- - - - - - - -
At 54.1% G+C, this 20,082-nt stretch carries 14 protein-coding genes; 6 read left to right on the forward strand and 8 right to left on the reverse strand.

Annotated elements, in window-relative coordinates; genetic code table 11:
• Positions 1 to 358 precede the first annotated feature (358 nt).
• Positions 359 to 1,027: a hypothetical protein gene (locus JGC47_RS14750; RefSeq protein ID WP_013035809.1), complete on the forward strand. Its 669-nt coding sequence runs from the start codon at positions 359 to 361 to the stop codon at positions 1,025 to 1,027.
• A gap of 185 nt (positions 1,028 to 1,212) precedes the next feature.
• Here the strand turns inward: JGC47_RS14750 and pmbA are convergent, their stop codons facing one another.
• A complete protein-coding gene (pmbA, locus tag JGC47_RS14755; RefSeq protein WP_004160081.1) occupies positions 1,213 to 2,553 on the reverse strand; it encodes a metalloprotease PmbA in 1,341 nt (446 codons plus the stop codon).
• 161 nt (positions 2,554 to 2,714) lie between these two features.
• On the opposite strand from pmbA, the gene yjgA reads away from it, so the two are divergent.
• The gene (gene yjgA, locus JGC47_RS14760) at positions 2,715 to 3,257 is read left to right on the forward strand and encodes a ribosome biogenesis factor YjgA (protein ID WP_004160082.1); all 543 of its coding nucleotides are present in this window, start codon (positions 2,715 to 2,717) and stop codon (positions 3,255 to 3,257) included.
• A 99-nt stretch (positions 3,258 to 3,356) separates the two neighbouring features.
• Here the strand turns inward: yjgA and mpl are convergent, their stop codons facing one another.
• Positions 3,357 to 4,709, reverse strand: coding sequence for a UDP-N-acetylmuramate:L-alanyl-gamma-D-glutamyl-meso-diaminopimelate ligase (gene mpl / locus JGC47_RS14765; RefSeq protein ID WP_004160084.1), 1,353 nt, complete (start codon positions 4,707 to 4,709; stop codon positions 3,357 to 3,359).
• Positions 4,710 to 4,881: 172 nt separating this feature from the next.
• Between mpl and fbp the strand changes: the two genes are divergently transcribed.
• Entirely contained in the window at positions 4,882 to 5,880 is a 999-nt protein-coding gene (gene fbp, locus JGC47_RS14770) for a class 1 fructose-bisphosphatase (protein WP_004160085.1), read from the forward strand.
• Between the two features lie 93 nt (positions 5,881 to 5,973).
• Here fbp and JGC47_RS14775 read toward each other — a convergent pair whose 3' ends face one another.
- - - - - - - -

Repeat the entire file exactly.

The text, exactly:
At 54.1% G+C, this 20,082-nt stretch carries 14 protein-coding genes; 6 read left to right on the forward strand and 8 right to left on the reverse strand.

Annotated elements, in window-relative coordinates; genetic code table 11:
• Positions 1 to 358 precede the first annotated feature (358 nt).
• Positions 359 to 1,027: a hypothetical protein gene (locus JGC47_RS14750; RefSeq protein ID WP_013035809.1), complete on the forward strand. Its 669-nt coding sequence runs from the start codon at positions 359 to 361 to the stop codon at positions 1,025 to 1,027.
• A gap of 185 nt (positions 1,028 to 1,212) precedes the next feature.
• Here the strand turns inward: JGC47_RS14750 and pmbA are convergent, their stop codons facing one another.
• A complete protein-coding gene (pmbA, locus tag JGC47_RS14755; RefSeq protein WP_004160081.1) occupies positions 1,213 to 2,553 on the reverse strand; it encodes a metalloprotease PmbA in 1,341 nt (446 codons plus the stop codon).
• 161 nt (positions 2,554 to 2,714) lie between these two features.
• On the opposite strand from pmbA, the gene yjgA reads away from it, so the two are divergent.
• The gene (gene yjgA, locus JGC47_RS14760) at positions 2,715 to 3,257 is read left to right on the forward strand and encodes a ribosome biogenesis factor YjgA (protein ID WP_004160082.1); all 543 of its coding nucleotides are present in this window, start codon (positions 2,715 to 2,717) and stop codon (positions 3,255 to 3,257) included.
• A 99-nt stretch (positions 3,258 to 3,356) separates the two neighbouring features.
• Here the strand turns inward: yjgA and mpl are convergent, their stop codons facing one another.
• Positions 3,357 to 4,709, reverse strand: coding sequence for a UDP-N-acetylmuramate:L-alanyl-gamma-D-glutamyl-meso-diaminopimelate ligase (gene mpl / locus JGC47_RS14765; RefSeq protein ID WP_004160084.1), 1,353 nt, complete (start codon positions 4,707 to 4,709; stop codon positions 3,357 to 3,359).
• Positions 4,710 to 4,881: 172 nt separating this feature from the next.
• Between mpl and fbp the strand changes: the two genes are divergently transcribed.
• Entirely contained in the window at positions 4,882 to 5,880 is a 999-nt protein-coding gene (gene fbp, locus JGC47_RS14770) for a class 1 fructose-bisphosphatase (protein WP_004160085.1), read from the forward strand.
• Between the two features lie 93 nt (positions 5,881 to 5,973).
• Here fbp and JGC47_RS14775 read toward each other — a convergent pair whose 3' ends face one another.